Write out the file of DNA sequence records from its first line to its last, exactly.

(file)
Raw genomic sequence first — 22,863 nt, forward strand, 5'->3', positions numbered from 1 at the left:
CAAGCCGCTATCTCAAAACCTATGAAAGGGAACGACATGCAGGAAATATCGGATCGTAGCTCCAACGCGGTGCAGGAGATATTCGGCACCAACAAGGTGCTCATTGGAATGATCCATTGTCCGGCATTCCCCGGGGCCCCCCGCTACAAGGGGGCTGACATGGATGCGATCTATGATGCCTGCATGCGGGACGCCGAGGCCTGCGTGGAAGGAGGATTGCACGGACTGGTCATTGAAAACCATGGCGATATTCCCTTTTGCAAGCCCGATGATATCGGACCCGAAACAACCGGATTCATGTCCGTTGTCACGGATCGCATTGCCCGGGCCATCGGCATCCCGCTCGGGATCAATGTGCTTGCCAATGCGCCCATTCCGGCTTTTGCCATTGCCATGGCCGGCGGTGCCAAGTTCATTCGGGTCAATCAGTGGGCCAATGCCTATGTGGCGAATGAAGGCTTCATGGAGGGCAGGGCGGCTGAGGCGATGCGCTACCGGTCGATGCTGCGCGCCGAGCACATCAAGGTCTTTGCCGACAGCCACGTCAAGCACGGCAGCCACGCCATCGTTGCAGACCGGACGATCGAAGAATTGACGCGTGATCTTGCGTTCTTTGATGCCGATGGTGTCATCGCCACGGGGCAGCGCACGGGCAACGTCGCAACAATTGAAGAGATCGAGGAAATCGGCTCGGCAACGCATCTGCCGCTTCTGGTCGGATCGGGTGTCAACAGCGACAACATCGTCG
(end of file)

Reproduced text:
Raw genomic sequence first — 22,863 nt, forward strand, 5'->3', positions numbered from 1 at the left:
CAAGCCGCTATCTCAAAACCTATGAAAGGGAACGACATGCAGGAAATATCGGATCGTAGCTCCAACGCGGTGCAGGAGATATTCGGCACCAACAAGGTGCTCATTGGAATGATCCATTGTCCGGCATTCCCCGGGGCCCCCCGCTACAAGGGGGCTGACATGGATGCGATCTATGATGCCTGCATGCGGGACGCCGAGGCCTGCGTGGAAGGAGGATTGCACGGACTGGTCATTGAAAACCATGGCGATATTCCCTTTTGCAAGCCCGATGATATCGGACCCGAAACAACCGGATTCATGTCCGTTGTCACGGATCGCATTGCCCGGGCCATCGGCATCCCGCTCGGGATCAATGTGCTTGCCAATGCGCCCATTCCGGCTTTTGCCATTGCCATGGCCGGCGGTGCCAAGTTCATTCGGGTCAATCAGTGGGCCAATGCCTATGTGGCGAATGAAGGCTTCATGGAGGGCAGGGCGGCTGAGGCGATGCGCTACCGGTCGATGCTGCGCGCCGAGCACATCAAGGTCTTTGCCGACAGCCACGTCAAGCACGGCAGCCACGCCATCGTTGCAGACCGGACGATCGAAGAATTGACGCGTGATCTTGCGTTCTTTGATGCCGATGGTGTCATCGCCACGGGGCAGCGCACGGGCAACGTCGCAACAATTGAAGAGATCGAGGAAATCGGCTCGGCAACGCATCTGCCGCTTCTGGTCGGATCGGGTGTCAACAGCGACAACATCGTCG